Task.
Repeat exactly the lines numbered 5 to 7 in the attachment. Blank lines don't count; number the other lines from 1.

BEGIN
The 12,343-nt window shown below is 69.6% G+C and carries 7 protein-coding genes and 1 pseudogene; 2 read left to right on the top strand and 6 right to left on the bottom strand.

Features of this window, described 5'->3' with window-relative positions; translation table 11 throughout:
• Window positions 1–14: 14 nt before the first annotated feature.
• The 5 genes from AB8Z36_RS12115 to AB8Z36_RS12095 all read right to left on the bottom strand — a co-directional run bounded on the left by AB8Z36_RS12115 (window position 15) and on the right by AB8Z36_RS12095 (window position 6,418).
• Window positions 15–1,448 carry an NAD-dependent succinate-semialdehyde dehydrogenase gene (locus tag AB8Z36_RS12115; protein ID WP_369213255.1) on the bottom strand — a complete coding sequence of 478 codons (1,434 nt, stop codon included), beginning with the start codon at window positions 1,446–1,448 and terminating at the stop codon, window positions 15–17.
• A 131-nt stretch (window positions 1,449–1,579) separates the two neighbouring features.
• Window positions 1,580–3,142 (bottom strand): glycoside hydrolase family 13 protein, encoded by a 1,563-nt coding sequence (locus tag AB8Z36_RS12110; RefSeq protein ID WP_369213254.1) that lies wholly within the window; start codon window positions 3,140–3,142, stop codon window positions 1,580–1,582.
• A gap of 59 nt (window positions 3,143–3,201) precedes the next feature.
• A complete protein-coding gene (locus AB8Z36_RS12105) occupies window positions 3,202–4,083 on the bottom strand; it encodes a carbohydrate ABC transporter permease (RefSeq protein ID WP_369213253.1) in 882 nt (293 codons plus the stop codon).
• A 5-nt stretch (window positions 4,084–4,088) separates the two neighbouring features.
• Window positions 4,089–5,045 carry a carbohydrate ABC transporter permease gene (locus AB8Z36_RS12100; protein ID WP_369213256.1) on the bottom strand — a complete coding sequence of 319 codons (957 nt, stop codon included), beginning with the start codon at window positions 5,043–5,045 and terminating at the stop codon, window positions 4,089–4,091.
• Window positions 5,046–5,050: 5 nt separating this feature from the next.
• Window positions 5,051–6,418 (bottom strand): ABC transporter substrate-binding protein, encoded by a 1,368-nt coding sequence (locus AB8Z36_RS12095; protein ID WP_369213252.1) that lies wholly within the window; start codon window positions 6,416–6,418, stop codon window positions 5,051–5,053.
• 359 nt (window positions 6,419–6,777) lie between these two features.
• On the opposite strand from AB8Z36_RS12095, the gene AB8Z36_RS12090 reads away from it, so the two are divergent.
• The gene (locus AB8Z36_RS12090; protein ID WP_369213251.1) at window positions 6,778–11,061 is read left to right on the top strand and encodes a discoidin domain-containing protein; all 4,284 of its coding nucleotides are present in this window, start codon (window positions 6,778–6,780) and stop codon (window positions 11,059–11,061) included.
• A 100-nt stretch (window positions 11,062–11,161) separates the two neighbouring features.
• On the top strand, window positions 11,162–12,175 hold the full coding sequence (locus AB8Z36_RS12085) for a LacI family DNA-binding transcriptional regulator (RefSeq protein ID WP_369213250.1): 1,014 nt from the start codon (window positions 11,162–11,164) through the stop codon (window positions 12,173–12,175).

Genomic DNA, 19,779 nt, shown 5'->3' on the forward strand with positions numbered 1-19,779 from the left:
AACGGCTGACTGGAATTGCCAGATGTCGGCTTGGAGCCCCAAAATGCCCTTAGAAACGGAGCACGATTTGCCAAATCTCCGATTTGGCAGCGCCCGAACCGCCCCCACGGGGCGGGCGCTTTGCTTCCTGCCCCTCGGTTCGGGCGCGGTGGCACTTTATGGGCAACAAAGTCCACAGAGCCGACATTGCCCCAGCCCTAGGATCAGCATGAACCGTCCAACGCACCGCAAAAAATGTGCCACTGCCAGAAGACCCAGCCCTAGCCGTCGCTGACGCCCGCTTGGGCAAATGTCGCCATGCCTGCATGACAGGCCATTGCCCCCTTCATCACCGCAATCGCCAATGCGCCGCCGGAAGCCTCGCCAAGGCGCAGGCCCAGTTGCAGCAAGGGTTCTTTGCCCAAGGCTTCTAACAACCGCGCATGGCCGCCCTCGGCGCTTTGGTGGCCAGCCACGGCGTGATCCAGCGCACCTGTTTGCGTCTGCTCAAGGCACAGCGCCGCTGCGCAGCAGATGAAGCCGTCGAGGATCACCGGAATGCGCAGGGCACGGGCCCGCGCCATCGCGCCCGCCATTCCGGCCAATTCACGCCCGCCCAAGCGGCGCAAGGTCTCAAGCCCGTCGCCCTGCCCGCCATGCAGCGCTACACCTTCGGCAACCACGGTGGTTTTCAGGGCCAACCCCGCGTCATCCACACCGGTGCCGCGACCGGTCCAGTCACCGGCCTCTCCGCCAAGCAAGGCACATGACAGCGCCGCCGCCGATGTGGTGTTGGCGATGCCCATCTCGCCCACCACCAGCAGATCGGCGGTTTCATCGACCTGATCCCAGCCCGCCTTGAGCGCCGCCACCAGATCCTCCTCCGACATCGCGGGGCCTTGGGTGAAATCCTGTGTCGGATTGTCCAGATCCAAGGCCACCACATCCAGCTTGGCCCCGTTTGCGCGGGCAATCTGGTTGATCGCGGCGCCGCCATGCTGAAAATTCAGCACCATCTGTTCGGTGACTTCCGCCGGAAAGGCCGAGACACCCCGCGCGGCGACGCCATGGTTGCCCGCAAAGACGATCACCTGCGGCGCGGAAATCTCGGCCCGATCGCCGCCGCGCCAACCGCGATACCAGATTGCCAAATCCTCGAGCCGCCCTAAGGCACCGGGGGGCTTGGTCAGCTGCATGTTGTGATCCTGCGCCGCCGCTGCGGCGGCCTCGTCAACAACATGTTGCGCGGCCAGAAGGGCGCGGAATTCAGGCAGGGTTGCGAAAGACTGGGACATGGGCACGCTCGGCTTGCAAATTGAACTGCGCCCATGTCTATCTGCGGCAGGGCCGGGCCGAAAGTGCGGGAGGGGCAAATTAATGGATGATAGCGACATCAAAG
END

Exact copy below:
• Window positions 15–1,448 carry an NAD-dependent succinate-semialdehyde dehydrogenase gene (locus tag AB8Z36_RS12115; protein ID WP_369213255.1) on the bottom strand — a complete coding sequence of 478 codons (1,434 nt, stop codon included), beginning with the start codon at window positions 1,446–1,448 and terminating at the stop codon, window positions 15–17.
• A 131-nt stretch (window positions 1,449–1,579) separates the two neighbouring features.
• Window positions 1,580–3,142 (bottom strand): glycoside hydrolase family 13 protein, encoded by a 1,563-nt coding sequence (locus tag AB8Z36_RS12110; RefSeq protein ID WP_369213254.1) that lies wholly within the window; start codon window positions 3,140–3,142, stop codon window positions 1,580–1,582.